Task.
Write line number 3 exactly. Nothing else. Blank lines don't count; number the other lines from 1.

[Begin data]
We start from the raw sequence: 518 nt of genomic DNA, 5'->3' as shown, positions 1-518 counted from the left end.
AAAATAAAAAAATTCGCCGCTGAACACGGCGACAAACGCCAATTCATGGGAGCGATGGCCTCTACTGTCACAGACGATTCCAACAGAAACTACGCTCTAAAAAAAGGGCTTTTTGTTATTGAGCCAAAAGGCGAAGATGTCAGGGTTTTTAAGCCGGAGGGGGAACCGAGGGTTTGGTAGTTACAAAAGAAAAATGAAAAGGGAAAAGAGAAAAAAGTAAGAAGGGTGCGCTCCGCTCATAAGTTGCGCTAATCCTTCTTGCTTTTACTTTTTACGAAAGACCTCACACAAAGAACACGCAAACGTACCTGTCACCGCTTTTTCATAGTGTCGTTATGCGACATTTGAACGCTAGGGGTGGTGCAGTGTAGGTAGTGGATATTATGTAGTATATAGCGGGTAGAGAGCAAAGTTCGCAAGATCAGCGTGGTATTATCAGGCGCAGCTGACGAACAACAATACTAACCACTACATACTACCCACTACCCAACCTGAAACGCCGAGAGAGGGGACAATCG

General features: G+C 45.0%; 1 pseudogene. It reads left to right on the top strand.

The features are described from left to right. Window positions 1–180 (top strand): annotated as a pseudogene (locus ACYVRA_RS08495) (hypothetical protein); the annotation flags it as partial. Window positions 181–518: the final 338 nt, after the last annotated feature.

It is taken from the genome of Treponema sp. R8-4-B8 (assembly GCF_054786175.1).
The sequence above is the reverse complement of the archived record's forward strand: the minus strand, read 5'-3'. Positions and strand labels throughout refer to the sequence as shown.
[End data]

General features: G+C 45.0%; 1 pseudogene. It reads left to right on the top strand.